Our APPG report ‘Levelling up Health’ calls for an ambitious plan to improve our nation’s health over the next decade. It includes action at four levels: central government, setting the goal, the plan, funding, regulation, and committing to action on high priority public health issues; regional and local action, by harnessing the power of communities, the NHS and local and regional government; the individual, by empowering and supporting people to lead healthier lives; and action by business to support healthy lifestyles and restrict harmful marketing practices.

Our report also calls for the establishment of a much needed health improvement fund.

The Fund would enable 60 places with the poorest health and the highest Covid death rates to access additional funding to support health improvement. The fund (which would sit alongside the existing public health grant) should be set for five years, worth an average of £10 million a year for each place, costing up to £600 million per year nationally. Access to continuing funds would be based on performance against agreed annual outcome targets and deliverables.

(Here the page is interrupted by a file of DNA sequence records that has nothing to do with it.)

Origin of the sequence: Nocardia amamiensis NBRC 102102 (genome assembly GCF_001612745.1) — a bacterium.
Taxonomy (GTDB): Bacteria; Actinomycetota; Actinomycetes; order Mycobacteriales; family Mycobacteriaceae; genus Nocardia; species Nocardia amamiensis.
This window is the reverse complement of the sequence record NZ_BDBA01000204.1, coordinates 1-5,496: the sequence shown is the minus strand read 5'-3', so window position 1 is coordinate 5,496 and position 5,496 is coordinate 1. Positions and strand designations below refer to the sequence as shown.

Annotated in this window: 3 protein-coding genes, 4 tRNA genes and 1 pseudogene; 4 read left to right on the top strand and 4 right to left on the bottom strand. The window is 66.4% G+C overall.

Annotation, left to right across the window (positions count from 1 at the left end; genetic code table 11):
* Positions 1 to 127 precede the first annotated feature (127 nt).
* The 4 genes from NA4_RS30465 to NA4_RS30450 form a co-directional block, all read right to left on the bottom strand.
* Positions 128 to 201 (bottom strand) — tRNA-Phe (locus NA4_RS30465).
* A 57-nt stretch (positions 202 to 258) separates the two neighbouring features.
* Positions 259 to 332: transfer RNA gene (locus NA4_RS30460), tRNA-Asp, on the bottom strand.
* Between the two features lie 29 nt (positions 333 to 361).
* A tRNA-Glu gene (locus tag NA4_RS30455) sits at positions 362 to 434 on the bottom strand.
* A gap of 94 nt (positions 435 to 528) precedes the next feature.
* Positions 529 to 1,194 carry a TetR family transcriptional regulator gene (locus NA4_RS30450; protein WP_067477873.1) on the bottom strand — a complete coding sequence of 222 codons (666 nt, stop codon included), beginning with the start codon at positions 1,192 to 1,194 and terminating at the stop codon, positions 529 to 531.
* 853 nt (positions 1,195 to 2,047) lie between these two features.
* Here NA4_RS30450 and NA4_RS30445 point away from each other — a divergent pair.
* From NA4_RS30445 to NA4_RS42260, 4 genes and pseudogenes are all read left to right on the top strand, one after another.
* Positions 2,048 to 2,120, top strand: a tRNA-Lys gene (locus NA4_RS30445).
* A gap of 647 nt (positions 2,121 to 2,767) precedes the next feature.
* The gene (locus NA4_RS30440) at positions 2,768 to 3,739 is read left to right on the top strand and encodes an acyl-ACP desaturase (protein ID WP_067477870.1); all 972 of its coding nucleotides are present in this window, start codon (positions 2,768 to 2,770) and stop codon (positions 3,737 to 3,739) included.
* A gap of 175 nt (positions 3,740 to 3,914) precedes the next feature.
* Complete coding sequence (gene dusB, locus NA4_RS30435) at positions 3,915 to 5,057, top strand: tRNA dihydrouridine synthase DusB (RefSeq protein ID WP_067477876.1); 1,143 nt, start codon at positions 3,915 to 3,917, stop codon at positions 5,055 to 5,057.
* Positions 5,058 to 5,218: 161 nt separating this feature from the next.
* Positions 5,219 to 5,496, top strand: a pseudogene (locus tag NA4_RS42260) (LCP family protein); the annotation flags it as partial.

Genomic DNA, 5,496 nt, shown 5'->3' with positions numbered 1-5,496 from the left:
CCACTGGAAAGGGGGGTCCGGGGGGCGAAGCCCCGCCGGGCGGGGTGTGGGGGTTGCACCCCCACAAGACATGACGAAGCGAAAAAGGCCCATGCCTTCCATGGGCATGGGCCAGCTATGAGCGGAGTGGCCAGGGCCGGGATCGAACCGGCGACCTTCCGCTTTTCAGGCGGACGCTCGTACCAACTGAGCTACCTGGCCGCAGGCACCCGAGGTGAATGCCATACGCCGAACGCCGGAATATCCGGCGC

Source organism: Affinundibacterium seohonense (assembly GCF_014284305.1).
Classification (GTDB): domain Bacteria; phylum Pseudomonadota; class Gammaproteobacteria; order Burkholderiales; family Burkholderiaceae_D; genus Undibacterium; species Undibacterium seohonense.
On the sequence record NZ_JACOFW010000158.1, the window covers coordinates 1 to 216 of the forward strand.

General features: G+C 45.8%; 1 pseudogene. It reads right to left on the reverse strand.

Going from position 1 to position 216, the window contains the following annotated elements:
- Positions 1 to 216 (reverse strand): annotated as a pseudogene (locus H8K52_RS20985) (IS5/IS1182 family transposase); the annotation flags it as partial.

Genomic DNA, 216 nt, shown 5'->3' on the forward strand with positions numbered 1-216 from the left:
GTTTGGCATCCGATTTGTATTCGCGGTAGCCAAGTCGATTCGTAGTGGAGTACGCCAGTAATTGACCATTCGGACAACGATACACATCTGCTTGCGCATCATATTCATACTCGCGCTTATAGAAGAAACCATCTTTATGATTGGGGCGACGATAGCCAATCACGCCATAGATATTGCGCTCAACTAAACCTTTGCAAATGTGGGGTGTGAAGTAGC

This framework across different layers of Government and society will be the basis for starting to level up our health.

Health is wealth

Despite its size and importance, the NHS only contributes some 20 per cent to people’s healthcare outcomes. But it dominates discussion on how to organise our healthcare policy; usually through ever greater demands for more resources. In adopting a longer term, population and public health view after the pandemic, we can start to change how we see healthcare and the roles and responsibilities of all of those involved with delivering it.

The pandemic has regularly pitched the economy and health on different sides of the policy response. This is a false choice. Improving health can support the economy, which in turn can deliver improvements in health and wellbeing. The UK’s healthcare sector is often overlooked as a large, regionally based employer with high growth potential, and there are some superb centres of research excellence across the regions from Newcastle, to Manchester, Leeds to Liverpool.

With our science, data and technology capability in the UK – as evidenced through the vaccine development process – now is the time for an ambitious programme for delivering health improvement that supports our economic and global leadership ambitions. Levelling up health should be a pandemic legacy for this Conservative Government.